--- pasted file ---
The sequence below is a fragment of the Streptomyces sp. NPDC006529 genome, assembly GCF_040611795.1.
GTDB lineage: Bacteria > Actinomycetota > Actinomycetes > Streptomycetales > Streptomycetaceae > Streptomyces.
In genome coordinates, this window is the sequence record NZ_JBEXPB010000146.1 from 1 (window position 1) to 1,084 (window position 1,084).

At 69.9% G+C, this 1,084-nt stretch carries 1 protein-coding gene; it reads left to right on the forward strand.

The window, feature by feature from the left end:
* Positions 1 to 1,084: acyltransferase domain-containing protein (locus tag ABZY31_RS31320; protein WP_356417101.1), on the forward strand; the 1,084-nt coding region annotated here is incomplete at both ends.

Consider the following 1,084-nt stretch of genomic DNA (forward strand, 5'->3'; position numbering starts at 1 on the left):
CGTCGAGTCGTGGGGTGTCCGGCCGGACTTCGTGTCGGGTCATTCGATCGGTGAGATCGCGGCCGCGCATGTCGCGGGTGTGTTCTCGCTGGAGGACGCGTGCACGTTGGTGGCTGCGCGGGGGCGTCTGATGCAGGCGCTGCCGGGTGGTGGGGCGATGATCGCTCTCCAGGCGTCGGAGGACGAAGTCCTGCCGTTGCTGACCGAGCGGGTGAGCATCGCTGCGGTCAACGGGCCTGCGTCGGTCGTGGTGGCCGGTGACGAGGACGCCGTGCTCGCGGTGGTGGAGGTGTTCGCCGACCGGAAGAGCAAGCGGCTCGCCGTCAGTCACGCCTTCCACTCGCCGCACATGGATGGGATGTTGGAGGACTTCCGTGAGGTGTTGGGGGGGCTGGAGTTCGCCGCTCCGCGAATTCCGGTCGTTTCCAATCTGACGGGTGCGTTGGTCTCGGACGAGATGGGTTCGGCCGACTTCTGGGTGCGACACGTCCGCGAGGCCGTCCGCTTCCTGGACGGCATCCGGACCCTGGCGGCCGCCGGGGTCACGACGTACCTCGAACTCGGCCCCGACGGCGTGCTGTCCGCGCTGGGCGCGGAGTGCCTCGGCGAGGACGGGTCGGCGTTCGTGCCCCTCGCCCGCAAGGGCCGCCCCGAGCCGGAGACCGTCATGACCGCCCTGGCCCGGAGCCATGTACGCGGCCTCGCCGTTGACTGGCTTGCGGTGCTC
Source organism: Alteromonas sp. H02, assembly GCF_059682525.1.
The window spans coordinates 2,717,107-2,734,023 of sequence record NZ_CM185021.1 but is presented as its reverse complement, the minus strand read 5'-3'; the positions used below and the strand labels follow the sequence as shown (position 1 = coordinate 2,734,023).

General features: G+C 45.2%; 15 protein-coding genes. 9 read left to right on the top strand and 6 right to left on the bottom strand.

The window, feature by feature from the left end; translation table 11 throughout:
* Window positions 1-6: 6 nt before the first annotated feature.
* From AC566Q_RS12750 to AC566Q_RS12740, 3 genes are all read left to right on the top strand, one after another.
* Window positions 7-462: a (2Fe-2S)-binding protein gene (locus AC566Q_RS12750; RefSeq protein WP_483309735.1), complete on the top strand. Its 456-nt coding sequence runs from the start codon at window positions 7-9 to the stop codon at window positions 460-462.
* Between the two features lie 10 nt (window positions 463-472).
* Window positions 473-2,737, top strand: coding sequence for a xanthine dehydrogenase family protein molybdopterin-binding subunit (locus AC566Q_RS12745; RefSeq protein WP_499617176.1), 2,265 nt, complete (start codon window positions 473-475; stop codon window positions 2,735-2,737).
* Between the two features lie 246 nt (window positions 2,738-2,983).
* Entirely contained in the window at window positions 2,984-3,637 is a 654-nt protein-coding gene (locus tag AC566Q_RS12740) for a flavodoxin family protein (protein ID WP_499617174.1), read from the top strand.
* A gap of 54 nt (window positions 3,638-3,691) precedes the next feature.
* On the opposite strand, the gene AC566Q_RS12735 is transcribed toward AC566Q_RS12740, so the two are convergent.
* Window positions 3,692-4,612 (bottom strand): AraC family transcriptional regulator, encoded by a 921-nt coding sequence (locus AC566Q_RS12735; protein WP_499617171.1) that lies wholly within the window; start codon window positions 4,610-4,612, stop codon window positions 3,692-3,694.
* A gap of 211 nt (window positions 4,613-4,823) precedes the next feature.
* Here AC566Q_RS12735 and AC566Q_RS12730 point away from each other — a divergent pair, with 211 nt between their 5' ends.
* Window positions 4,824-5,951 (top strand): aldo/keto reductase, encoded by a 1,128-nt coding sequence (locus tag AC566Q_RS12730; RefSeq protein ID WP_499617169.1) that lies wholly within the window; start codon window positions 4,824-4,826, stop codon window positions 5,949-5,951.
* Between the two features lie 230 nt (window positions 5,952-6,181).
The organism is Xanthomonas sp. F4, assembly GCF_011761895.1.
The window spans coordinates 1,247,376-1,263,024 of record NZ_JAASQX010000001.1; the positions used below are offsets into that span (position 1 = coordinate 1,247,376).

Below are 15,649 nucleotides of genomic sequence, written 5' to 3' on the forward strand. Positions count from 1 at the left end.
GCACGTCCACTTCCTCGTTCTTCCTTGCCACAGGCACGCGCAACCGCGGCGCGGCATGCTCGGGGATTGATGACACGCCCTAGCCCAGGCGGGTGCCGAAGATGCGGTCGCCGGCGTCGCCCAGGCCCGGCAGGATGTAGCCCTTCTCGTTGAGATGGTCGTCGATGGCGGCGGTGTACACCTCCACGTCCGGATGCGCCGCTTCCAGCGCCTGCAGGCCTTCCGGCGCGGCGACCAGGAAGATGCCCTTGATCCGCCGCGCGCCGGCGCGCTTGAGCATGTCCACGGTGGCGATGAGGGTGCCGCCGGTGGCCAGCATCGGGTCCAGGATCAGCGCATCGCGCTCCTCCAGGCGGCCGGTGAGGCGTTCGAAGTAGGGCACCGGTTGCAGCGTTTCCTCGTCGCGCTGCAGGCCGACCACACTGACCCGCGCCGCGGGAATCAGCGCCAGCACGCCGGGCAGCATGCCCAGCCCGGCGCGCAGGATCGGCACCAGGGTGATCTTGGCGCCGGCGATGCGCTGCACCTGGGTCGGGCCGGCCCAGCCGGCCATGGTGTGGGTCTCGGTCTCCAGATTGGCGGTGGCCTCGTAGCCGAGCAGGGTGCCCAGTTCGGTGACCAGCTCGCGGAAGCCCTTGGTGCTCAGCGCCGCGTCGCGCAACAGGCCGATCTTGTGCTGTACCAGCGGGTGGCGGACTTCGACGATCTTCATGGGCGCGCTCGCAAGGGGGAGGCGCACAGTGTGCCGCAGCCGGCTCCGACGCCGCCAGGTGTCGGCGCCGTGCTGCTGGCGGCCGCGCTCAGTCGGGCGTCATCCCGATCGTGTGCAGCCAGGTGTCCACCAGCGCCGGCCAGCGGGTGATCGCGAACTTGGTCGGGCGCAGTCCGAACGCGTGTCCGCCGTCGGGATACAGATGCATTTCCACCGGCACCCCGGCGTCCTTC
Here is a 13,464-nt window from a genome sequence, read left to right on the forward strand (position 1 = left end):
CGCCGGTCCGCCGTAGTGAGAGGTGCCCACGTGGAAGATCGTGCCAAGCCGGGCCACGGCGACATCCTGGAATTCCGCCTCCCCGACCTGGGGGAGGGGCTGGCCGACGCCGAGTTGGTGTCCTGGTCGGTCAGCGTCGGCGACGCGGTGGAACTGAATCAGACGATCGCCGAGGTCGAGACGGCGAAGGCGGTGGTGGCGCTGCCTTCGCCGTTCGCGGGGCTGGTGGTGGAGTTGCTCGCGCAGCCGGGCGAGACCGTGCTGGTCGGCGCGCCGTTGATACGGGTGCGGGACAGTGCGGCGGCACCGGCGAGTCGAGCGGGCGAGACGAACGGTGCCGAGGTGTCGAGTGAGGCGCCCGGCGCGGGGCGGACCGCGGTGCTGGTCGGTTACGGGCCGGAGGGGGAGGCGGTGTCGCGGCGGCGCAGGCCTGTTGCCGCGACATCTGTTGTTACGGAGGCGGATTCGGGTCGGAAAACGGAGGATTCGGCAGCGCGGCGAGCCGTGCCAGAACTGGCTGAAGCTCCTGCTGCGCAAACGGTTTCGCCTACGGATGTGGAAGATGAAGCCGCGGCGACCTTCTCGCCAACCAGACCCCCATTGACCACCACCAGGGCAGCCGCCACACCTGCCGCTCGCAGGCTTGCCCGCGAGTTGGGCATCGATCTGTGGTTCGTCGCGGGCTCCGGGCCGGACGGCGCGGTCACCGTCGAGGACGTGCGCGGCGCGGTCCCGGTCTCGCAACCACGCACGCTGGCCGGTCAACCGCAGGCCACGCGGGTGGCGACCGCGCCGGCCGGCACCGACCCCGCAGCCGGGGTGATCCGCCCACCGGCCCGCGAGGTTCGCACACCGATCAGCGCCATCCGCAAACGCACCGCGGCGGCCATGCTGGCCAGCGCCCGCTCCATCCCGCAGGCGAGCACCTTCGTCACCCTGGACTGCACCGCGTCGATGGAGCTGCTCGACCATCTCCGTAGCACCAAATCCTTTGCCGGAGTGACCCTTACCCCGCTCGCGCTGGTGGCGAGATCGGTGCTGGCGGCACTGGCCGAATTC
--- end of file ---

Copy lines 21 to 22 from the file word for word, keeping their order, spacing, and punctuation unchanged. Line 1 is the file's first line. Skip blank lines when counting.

* On the opposite strand, the gene AC566Q_RS12735 is transcribed toward AC566Q_RS12740, so the two are convergent.
* Window positions 3,692-4,612 (bottom strand): AraC family transcriptional regulator, encoded by a 921-nt coding sequence (locus AC566Q_RS12735; protein WP_499617171.1) that lies wholly within the window; start codon window positions 4,610-4,612, stop codon window positions 3,692-3,694.